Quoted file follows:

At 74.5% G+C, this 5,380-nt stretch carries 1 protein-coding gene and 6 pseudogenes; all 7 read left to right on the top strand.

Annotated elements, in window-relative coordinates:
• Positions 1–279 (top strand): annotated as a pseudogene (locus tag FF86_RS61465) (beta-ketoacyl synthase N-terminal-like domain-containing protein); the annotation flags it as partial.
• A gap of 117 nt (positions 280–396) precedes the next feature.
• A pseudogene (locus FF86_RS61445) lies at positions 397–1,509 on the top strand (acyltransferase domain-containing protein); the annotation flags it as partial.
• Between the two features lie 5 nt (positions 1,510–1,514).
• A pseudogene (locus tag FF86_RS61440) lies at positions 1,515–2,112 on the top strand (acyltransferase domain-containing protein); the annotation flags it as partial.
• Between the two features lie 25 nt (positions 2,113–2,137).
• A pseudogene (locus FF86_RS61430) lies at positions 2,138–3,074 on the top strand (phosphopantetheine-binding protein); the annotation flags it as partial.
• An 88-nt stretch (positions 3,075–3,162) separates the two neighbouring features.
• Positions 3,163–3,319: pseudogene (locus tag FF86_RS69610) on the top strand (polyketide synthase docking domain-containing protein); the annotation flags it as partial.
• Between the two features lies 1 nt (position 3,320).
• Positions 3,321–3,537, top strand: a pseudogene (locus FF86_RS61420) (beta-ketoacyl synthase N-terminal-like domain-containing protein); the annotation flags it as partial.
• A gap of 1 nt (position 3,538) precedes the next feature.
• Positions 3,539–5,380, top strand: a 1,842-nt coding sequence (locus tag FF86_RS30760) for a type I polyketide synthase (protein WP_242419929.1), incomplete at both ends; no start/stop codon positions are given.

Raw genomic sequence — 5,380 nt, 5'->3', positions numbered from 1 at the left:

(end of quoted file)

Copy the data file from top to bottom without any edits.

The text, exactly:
At 74.5% G+C, this 5,380-nt stretch carries 1 protein-coding gene and 6 pseudogenes; all 7 read left to right on the top strand.

Annotated elements, in window-relative coordinates:
• Positions 1–279 (top strand): annotated as a pseudogene (locus tag FF86_RS61465) (beta-ketoacyl synthase N-terminal-like domain-containing protein); the annotation flags it as partial.
• A gap of 117 nt (positions 280–396) precedes the next feature.
• A pseudogene (locus FF86_RS61445) lies at positions 397–1,509 on the top strand (acyltransferase domain-containing protein); the annotation flags it as partial.
• Between the two features lie 5 nt (positions 1,510–1,514).
• A pseudogene (locus tag FF86_RS61440) lies at positions 1,515–2,112 on the top strand (acyltransferase domain-containing protein); the annotation flags it as partial.
• Between the two features lie 25 nt (positions 2,113–2,137).
• A pseudogene (locus FF86_RS61430) lies at positions 2,138–3,074 on the top strand (phosphopantetheine-binding protein); the annotation flags it as partial.
• An 88-nt stretch (positions 3,075–3,162) separates the two neighbouring features.
• Positions 3,163–3,319: pseudogene (locus tag FF86_RS69610) on the top strand (polyketide synthase docking domain-containing protein); the annotation flags it as partial.
• Between the two features lies 1 nt (position 3,320).
• Positions 3,321–3,537, top strand: a pseudogene (locus FF86_RS61420) (beta-ketoacyl synthase N-terminal-like domain-containing protein); the annotation flags it as partial.
• A gap of 1 nt (position 3,538) precedes the next feature.
• Positions 3,539–5,380, top strand: a 1,842-nt coding sequence (locus tag FF86_RS30760) for a type I polyketide synthase (protein WP_242419929.1), incomplete at both ends; no start/stop codon positions are given.

Raw genomic sequence — 5,380 nt, 5'->3', positions numbered from 1 at the left: